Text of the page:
The Sony/Screen Gems thriller team that brought you the #1 champ of the last two weeks strikes again! They are modestly pegging “When the Bough Breaks” to gross $10-12 million. This figure sounds really conservative, considering “Bough” serves an audience desperate for content, folks who have been proven to show up when catered to so directly — plus it stars Morris Chestnut, a proven star in these African American-targeting adult sex thrillers. Whatever happens, “Bough” is guaranteed to best its reported $10 million production budget within its first three days. This same weekend last year, Chestnut’s last soapy sex thriller “The Perfect Guy” opened to a gangbusters $25.9 million from just 2,221 theaters. Flicks like “Guy,” 2014’s “No Good Deed,” starring Idris Elba and Taraji P. Henson (which made $24.3 million during its opening weekend), 2009’s “Obsessed” (which took in a $28.6 million opening weekend, and starred Elba again — plus some rando named Beyonce) all surpassed industry expectations with great opening weekends, but fell off quickly thereafter (all made between $52 and $69 million — a typically solid finish indicating audience approval is at least triple the movie’s opening weekend). I suppose there is a risk of this performing more like last year’s “The Gift,” written and directed by and starring one of the least charismatic actors in the world, Joel Edgerton. “Gift” made just $11.9 million from 2,503 theaters, which is more in line with what one would expect a movie to bring in from a sort of tempered wide release (anything beneath 3K is a bit on the slight side). Again, nobody cares about Joel Edgerton though. Edgerton must have been a more compelling behind-the-camera talent though, because “Gift” persevered in the weeks thereafter, making a solid $43.8 million (off a $5 million budget!). Outside of “The Gift” (which came out in August and had two other movies’ $25 million+ weekends to contend with), none of the other flicks had to contend with a blockbuster-in-waiting at the level of “Sully.” “When The Bough Breaks” should still open strong. Let’s say $20 million and better holds than Chestnut’s last… chestnut.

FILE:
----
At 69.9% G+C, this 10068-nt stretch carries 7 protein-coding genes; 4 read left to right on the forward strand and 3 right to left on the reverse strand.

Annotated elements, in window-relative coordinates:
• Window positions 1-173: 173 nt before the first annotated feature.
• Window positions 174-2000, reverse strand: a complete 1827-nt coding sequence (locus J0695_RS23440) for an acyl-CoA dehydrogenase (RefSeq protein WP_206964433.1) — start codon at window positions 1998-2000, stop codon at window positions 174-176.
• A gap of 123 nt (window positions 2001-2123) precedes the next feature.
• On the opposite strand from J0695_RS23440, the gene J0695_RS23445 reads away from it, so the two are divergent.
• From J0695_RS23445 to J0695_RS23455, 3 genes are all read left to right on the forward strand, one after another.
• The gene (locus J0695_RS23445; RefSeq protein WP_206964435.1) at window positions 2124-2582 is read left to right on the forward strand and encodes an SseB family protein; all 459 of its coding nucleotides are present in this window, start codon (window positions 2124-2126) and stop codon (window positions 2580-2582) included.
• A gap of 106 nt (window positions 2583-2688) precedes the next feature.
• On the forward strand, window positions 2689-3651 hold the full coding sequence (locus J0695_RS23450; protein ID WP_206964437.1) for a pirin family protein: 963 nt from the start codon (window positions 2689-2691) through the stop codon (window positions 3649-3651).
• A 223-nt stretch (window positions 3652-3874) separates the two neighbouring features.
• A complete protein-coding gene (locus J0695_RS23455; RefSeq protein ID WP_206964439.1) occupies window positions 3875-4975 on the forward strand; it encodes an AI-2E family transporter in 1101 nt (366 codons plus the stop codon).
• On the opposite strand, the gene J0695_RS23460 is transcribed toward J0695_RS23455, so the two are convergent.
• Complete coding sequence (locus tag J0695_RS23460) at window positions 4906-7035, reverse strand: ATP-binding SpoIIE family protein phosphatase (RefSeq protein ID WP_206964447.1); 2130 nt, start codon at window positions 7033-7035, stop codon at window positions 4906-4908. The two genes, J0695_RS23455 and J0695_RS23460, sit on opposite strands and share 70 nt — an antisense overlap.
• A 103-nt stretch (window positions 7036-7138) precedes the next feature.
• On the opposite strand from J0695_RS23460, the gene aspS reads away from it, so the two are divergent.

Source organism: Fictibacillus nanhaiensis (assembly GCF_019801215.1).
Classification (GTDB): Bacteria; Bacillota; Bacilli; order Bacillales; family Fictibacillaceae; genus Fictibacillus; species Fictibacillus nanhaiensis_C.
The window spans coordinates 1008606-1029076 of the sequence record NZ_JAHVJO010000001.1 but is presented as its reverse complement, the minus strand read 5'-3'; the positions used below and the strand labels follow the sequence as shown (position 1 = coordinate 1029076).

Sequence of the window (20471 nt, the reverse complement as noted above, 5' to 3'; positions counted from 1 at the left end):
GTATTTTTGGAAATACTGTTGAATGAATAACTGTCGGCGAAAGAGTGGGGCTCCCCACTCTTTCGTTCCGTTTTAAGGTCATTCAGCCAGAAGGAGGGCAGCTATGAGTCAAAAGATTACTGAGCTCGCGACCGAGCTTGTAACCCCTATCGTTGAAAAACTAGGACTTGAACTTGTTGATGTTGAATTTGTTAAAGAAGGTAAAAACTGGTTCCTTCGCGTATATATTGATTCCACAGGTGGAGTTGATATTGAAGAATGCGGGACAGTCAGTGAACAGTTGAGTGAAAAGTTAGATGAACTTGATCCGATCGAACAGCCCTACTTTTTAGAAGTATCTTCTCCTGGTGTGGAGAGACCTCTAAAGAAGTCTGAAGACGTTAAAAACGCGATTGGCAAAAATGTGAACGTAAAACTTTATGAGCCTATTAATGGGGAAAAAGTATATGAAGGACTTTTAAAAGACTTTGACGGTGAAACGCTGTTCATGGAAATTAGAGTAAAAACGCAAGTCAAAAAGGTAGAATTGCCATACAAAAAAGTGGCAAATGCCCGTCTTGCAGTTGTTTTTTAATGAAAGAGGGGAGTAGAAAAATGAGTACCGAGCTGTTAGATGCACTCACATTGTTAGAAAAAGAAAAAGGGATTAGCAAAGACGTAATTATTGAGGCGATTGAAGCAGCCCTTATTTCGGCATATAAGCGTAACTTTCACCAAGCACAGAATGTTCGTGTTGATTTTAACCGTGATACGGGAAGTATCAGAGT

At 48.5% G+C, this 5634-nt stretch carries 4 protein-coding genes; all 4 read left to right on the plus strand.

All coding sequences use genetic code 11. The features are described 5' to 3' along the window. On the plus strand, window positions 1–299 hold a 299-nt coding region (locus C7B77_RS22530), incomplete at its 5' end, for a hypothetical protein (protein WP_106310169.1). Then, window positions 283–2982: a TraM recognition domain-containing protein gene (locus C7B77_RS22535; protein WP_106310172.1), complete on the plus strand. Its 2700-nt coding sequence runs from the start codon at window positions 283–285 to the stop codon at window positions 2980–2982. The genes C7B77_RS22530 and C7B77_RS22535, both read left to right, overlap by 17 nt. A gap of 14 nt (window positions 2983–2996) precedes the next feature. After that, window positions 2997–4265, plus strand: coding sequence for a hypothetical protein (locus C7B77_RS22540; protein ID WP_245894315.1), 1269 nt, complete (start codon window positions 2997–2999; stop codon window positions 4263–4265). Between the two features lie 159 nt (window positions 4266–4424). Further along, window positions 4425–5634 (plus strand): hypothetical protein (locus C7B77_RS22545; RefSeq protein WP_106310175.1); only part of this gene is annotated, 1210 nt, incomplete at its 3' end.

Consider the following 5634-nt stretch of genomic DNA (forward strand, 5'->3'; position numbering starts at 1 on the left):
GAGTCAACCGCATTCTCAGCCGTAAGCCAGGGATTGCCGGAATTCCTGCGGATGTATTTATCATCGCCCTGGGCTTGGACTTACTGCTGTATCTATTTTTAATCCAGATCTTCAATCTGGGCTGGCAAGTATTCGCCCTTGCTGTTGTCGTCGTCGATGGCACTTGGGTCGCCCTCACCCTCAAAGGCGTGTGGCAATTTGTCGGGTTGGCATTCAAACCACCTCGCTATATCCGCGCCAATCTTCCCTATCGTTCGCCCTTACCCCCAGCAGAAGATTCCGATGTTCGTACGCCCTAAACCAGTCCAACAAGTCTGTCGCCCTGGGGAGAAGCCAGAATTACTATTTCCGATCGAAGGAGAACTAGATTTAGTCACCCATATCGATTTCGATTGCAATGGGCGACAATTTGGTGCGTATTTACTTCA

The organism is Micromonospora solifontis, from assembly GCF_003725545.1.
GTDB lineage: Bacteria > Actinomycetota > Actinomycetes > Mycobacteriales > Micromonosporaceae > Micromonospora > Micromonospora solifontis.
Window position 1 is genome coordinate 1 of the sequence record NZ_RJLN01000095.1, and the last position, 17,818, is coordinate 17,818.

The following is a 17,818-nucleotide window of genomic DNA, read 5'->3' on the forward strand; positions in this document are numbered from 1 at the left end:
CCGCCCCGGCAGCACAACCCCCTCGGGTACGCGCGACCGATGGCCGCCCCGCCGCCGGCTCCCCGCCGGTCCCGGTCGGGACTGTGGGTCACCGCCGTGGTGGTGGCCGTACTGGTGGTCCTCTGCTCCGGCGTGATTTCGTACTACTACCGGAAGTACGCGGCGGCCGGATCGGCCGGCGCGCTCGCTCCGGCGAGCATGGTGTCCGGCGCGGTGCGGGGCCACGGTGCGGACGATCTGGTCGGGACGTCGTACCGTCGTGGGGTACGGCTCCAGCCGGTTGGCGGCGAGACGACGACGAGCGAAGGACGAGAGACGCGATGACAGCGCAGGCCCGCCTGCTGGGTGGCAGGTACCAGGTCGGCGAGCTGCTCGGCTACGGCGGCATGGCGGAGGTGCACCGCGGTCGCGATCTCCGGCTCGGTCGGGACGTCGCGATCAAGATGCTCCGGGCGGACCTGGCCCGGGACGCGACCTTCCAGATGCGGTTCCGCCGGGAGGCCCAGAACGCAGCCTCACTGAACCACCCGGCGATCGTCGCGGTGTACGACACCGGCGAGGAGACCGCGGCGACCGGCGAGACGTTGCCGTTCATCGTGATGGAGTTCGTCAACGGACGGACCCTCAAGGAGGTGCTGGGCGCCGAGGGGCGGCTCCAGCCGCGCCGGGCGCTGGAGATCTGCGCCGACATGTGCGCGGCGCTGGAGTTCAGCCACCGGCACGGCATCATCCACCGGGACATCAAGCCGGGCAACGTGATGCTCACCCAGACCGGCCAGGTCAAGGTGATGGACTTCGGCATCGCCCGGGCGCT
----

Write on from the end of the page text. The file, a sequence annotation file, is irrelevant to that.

3. “The Wild Life” (PG, 2,493 theaters) – $12 million opening weekend, $50 million final

Lionsgate and Summit’s animated feature film adaptation of the classic Wings album of the same name, starring the voice over talents of nobody you’ve ever heard of, looks to carve out a spot for itself in the weekend top 5. I think $14 million is its ceiling, and its floor could be as low as $6 million. So really, I should just pencil it in for a $10 million opening weekend. But I’m selling high on this one, let’s say $12 million for its initial three-day take, and soft holds after that since it’s a kiddie flick and those typically hold well (unless they’re “Ice Age 5”). I can’t wait to watch what they do with “Bip Bop Link.”

4. “Don’t Breathe” (R, 3,384 theaters) – $10 million (-37%) third weekend, $85 million final

Sony/Screen Gems’ other top 5 movie this weekend will definitely lose its spot at the top this weekend. But that’s okay, because it should still make double-digit figures during its third go-round, and continue to hold up surprisingly well for a horror flick. After its success last weekend, Sony was able to add an additional 333 theaters to its total. Here’s hoping “Don’t Breathe” boosts the cache of Raimi/Tapert/Alvarez and Stephen Lang in Hollywood circles, it’s great to see those guys have another hit. It should bring in $9-$12 million during its third go-round at the domestic box office. I’m going to say it makes $10 million, which would be a very reasonable % decline from its three-day take last weekend. That would bring its total to around $70 million, with an $85 million finish over even higher now very much in play.

5. “Suicide Squad” (PG-13, 3,103 theaters) –
$7 million (-29%) sixth weekend, $320 million final

WHEN WILL THIS MOVIE DIE? Warner/DC’s horribly-reviewed mega-hit boasted a terrific hold during Labor Day weekend. Even its three-day total was just a 19.1% weekend-to-weekend drop, a surprise given so much initially negative fan crowing. “Squad” will have brought in roughly $302 million heading into the weekend, and will get into the $310 million range with another slim decline. I’m not sure it will be able to surpass the $330.4 million domestic take of “Batman v Superman,” but it should definitely cross the $320 million mark in the US. It’s made $679.4 million worldwide to date, and could finish its run with $750 million all told. That number could be way higher, because there are two wild cards: China (the world’s second-biggest movie market) and Mexico have yet to come to terms on release dates for the movie. That could be as much as $200 million on the table. Warner Brothers desperately wants this movie to have a better showing than “Batman v Superman,” which underwhelmed with $872.7 million (beforehand, internal hopes were for at least $1 billion).